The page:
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The Seaweed Gatherers, Paul Gaugin
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Resource Network of The Iodine Movement
Orthoiodosupplementation challenges the traditional view on iodine in many fundamental ways, especially (1)
how much iodine is appropriate and necessary, (2) how much is "excess" and potentially toxic, and (3) what
are the criteria to determine what is "excess".
The traditionalists see the RDA of approximately 150 mcg per day as appropriate and necessary.
Amounts above 1 mg (1000 mcg) would be seen as excessive and potentially toxic. And the
primary criterion for determining excess would be thyroid function, especially increases in TSH
(Thyroid Stimulating Hormone, a common blood test used to measure thyroid function).
From this point of view, the traditionalists view most Americans as getting sufficient iodine from their
daily diets, and the primary concern is Iodine Toxicity, which requires being careful that people do
not consume too much iodine.
In contrast, the Orthoiodosupplementation point of view sees the RDA as too low, with 6.5 - 12.5
mg of iodine seen as necessary for total body health for most people. Amounts of iodine up to 50
mg (and sometimes more) may be necessary for brief periods of time to restore iodine sufficiency.
Abraham, et al, argue that thyroid measures have been over-emphasized in evaluating what is
"excess", resulting in recommendations that are too low. They refer to the research by Eskin and
Ghent on the breast, where larger amounts appear to be protective against many breast
problems. They also refer to the medical history of Lugol's, an iodine supplement used extensively
in the past for many conditions, and to the health history of the Japanese who consume large
amounts of seaweed and enjoy good health.
Abraham, et al, acknowledge that iodine in the amounts they are recommending may result in a
TSH increase. However, these increases in TSH are often within the "normal" range for TSH and
are not seen as a major concern.
From the point of view of Orthoiodosupplementation, most Americans are not getting enough iodine
from their daily diets, and the primary concern is making sure people get enough.
The primary proponents of Orthoiodosupplementation are Abraham, Brownstein, and Flechas.
Abraham, an endocrinologist, has challenged the traditional points of view on iodine sufficiency and
conducted an extensive literature review to support the Orthoiodosupplementation perspective. He
has also developed an iodine/iodide tablet called Iodoral, designed to be similar to the iodine
content of Lugol's.
Brownstein, a clinician, has been applying the ideas in his clinical practice and conducting research
with his patients in partnership with Abraham. He has lectured on Iodine to thousands of
physicians and has also written a book called Iodine that includes practical advice on how to use
iodine in a clinical setting.
Flechas, another clinician, has also been testing the ideas in his practice. Together with Abraham,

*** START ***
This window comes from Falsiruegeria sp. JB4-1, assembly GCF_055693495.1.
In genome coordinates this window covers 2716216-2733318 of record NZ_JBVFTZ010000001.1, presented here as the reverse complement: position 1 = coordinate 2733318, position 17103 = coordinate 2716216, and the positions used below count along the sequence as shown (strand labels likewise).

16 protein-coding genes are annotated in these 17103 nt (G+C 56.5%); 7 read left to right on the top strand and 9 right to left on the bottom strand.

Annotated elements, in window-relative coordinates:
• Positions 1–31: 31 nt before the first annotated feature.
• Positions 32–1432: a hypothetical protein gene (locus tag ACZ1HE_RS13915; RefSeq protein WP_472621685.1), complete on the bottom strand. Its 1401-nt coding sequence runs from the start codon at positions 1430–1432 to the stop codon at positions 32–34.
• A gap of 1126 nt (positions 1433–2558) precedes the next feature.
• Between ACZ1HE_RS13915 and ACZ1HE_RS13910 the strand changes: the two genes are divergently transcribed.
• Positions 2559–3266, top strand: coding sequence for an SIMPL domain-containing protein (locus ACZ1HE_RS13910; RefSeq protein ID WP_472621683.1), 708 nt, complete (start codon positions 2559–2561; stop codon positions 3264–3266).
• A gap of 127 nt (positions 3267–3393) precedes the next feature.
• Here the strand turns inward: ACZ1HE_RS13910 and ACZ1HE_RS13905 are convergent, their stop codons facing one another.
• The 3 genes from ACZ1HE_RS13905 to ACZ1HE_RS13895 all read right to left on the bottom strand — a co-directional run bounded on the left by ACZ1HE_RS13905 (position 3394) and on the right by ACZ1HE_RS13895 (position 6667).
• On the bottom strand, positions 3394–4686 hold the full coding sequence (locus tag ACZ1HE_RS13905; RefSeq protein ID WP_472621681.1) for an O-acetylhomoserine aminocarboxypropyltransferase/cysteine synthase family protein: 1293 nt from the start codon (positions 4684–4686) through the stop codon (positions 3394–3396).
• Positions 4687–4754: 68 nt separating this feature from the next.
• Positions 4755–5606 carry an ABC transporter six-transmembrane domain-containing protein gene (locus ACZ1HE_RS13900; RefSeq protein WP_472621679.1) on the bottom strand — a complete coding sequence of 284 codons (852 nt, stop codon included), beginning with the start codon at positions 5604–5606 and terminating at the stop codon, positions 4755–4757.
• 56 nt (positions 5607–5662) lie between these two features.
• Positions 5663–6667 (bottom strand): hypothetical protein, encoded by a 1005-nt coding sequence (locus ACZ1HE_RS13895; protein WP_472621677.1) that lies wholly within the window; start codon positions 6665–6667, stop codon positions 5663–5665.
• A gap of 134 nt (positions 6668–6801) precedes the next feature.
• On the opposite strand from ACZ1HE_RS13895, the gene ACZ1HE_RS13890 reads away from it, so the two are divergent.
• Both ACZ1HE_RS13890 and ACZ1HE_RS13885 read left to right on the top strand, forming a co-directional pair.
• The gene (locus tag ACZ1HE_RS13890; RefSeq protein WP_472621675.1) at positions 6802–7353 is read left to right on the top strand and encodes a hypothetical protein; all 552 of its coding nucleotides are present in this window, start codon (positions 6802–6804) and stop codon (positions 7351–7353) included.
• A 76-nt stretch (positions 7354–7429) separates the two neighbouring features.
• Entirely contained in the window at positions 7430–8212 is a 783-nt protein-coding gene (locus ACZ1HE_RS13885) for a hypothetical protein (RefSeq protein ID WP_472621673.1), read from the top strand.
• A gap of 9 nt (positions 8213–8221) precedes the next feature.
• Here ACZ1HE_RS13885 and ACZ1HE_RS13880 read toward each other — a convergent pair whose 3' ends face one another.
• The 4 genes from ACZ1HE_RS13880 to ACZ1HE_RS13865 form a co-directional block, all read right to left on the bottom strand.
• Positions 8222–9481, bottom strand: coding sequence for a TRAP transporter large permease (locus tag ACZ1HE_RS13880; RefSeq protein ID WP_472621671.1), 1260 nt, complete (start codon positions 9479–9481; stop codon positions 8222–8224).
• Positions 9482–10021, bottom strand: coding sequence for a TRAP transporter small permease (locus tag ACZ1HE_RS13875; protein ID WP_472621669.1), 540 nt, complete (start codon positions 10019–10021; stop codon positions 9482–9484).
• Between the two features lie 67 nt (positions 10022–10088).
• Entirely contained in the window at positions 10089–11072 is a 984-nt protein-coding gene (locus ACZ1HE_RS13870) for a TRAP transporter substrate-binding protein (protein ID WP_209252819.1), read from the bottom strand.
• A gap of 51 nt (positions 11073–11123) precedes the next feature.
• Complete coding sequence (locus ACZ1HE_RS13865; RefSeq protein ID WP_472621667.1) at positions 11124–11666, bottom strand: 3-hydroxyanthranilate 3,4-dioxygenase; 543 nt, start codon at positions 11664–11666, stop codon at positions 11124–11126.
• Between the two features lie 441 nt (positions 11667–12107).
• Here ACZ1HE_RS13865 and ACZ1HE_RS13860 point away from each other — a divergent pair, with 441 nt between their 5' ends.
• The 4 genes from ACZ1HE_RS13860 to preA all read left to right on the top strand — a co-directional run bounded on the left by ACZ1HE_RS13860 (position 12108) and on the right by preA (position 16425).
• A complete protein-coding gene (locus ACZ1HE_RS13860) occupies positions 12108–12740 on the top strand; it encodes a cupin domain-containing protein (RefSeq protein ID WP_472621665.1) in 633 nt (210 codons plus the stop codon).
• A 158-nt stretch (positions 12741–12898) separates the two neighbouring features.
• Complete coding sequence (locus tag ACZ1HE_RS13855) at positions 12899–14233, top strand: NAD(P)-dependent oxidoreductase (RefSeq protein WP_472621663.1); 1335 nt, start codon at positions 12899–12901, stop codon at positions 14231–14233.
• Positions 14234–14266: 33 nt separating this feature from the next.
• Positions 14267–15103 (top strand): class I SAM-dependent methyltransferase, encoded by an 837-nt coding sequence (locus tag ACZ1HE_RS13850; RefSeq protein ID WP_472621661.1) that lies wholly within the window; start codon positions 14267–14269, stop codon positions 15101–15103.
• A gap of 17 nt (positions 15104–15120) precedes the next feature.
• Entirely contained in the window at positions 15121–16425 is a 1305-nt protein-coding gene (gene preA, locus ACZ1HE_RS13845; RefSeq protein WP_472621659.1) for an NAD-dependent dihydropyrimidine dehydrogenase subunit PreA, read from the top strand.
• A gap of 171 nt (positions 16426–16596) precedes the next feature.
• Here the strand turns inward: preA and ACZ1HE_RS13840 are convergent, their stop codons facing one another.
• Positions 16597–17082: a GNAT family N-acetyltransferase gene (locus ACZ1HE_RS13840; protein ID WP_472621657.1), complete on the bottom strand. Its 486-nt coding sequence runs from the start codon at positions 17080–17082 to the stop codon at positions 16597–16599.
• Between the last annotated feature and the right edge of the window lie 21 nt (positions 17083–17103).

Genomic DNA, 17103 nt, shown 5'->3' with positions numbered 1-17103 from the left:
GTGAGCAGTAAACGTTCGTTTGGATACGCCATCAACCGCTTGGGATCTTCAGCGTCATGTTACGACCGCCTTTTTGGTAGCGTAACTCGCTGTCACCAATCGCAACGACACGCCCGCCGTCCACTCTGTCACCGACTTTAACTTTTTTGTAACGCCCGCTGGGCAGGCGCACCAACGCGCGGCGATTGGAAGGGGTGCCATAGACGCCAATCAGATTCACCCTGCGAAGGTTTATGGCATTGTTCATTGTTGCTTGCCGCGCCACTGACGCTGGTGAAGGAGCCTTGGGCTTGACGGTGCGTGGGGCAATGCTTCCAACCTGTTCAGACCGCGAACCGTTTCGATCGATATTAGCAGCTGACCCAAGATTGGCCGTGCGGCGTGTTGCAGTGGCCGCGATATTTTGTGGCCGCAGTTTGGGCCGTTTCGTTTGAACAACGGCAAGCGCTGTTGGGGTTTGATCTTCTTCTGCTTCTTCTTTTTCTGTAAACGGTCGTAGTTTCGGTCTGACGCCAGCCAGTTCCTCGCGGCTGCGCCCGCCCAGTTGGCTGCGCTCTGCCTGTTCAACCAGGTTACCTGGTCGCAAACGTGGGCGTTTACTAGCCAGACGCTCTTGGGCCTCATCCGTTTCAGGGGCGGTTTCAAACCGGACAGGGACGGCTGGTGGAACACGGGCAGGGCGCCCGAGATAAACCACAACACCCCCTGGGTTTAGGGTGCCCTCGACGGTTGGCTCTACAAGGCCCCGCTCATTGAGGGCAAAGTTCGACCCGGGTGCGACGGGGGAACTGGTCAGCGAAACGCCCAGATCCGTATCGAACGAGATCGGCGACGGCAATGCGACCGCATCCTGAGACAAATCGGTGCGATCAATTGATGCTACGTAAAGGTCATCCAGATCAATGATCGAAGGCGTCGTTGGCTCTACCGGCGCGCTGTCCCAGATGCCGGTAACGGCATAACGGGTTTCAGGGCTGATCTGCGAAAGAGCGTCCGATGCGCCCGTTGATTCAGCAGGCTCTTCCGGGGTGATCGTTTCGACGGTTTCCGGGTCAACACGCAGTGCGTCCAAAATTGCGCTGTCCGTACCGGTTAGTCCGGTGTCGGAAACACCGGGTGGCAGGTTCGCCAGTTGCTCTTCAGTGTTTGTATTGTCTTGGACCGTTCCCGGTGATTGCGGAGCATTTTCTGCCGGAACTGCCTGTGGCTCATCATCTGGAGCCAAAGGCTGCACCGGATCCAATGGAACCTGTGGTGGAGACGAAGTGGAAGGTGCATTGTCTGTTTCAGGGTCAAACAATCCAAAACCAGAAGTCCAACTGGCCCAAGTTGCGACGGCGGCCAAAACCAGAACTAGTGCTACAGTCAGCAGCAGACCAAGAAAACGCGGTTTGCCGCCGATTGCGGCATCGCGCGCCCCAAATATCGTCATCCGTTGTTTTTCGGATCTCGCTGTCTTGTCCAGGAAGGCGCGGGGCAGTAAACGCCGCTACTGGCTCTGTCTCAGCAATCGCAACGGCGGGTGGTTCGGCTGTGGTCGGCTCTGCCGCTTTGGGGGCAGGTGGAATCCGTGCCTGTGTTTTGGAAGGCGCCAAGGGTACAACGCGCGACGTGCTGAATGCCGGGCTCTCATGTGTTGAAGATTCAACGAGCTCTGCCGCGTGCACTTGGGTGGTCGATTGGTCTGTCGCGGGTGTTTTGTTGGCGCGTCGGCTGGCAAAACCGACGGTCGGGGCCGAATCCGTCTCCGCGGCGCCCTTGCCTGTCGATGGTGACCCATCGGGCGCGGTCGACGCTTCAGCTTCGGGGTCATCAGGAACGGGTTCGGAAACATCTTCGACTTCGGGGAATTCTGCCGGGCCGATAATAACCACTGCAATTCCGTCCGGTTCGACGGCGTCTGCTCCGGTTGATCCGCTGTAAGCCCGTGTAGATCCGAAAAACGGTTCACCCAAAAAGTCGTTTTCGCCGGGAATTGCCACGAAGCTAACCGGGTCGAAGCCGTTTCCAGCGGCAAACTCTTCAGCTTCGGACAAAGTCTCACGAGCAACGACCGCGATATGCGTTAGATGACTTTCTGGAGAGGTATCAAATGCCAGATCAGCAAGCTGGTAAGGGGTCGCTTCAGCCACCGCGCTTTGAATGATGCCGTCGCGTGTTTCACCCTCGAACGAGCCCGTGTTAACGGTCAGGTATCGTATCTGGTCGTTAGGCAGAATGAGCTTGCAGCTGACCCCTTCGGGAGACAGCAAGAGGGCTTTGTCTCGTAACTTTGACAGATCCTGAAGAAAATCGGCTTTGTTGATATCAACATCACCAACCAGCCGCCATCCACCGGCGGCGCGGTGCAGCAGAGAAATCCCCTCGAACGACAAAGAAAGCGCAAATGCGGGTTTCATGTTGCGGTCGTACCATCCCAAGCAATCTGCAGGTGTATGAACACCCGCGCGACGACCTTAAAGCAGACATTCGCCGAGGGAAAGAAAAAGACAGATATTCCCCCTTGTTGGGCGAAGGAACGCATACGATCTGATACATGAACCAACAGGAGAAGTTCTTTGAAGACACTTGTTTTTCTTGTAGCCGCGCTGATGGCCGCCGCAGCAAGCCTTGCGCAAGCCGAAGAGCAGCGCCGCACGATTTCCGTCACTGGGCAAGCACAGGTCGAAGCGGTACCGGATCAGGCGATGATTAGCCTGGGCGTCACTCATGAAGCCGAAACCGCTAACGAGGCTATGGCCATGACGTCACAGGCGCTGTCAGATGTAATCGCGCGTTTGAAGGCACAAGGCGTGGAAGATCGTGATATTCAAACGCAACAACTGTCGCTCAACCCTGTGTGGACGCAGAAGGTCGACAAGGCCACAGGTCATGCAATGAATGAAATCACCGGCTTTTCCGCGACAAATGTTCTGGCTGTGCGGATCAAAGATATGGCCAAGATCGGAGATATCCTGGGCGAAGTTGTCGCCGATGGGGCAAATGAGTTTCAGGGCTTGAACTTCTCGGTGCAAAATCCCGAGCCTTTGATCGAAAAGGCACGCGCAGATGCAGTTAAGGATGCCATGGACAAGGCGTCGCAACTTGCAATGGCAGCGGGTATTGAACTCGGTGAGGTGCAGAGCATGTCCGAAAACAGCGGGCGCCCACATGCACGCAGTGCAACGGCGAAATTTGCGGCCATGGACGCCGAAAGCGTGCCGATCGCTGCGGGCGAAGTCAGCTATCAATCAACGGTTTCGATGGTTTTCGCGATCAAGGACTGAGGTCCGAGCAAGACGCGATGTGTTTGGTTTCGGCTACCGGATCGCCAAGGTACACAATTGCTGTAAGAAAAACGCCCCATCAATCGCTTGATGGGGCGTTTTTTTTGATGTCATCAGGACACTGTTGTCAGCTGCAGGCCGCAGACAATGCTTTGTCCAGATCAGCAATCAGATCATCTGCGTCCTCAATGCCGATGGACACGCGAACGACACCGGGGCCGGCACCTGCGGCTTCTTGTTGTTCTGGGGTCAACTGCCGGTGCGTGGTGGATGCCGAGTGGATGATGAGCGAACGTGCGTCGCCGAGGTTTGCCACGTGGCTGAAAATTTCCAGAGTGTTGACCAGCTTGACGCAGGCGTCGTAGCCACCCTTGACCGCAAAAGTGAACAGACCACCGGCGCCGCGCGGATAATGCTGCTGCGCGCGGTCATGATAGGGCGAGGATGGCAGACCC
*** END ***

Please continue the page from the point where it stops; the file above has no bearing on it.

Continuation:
Flechas was instrumental in the development of the Iodine Loading Test.
Iodine Loading Test
The Iodine Loading Test was developed for measuring whole body sufficiency. It is based on the
assumption that the normally functioning human body has a mechanism to retain ingested iodine
until whole body sufficiency for iodine is achieved. As body iodine increases, a larger percentage
of the iodine ingested is excreted. Whole body sufficiency for iodine is arbitrarily defined as 90 per
cent or more of the ingested iodine/iodide load of 50 mg being recovered in a 24-hour urine
Organic and Inorganic Iodine
From the perspective of Orthoiodosupplementation, inorganic iodine (e.g., molecular iodine, I2, and
the iodides, I-) are quite safe. The organic forms (e.g., drugs like Amiodarone and radioactive
iodine) are not safe. From this perspective, one of the problems with past research is the
confusion of the inorganic and organic forms of iodine, with the problems caused by the drug forms
of iodine inappropriately blamed on "safe" inorganic iodine.
(Note: When they talk about "inorganic" and "organic", they are using the chemistry meaning of
organic: An "organic" molecule has one or more carbon atoms.)
There has been a major debate in the Townsend Newsletter between Gaby and
Abraham/Brownstein on the major points of Orthoiodosupplementation. It is very interesting
reading and will help in understanding some of the major issues involved.
Some Clinicians Using Iodine
Numerous well-known clinicians have used iodine in their practices in a variety of ways; for
example, Hulda Clark, Edgar Cayce, Max Gerson, James Howenstine, D.C. Jarvis, Michael
Schachter, Sherri Tenpenny, David Williams, Bruce West, and Jonathan Wright.
How Much Iodine?
The Orthoiodosupplementation approach advocated by Abraham, et al, has only been active since
the late 1990s. The ideas are being currently tested in clinical practice, in small scale studies, and
by carefully examining past research and historical uses of iodine. There have not yet been any
large-scale, highly controlled studies specifically designed to test the assumptions of this approach.
At this point, there is significant disagreement on how much iodine is ideal and what the
consequences are of various levels of iodine.
The information on this website has not been evaluated by the U.S. Food & Drug Administration.
This website is intended as information only. The editors of this site are not medically-trained.
Please consult your licensed health care practitioner before implementing any health strategy.
The information provided on this site is designed to support, not replace, the relationship that
exists between a patient/site visitor and his/her existing physician. This site accepts no advertising.
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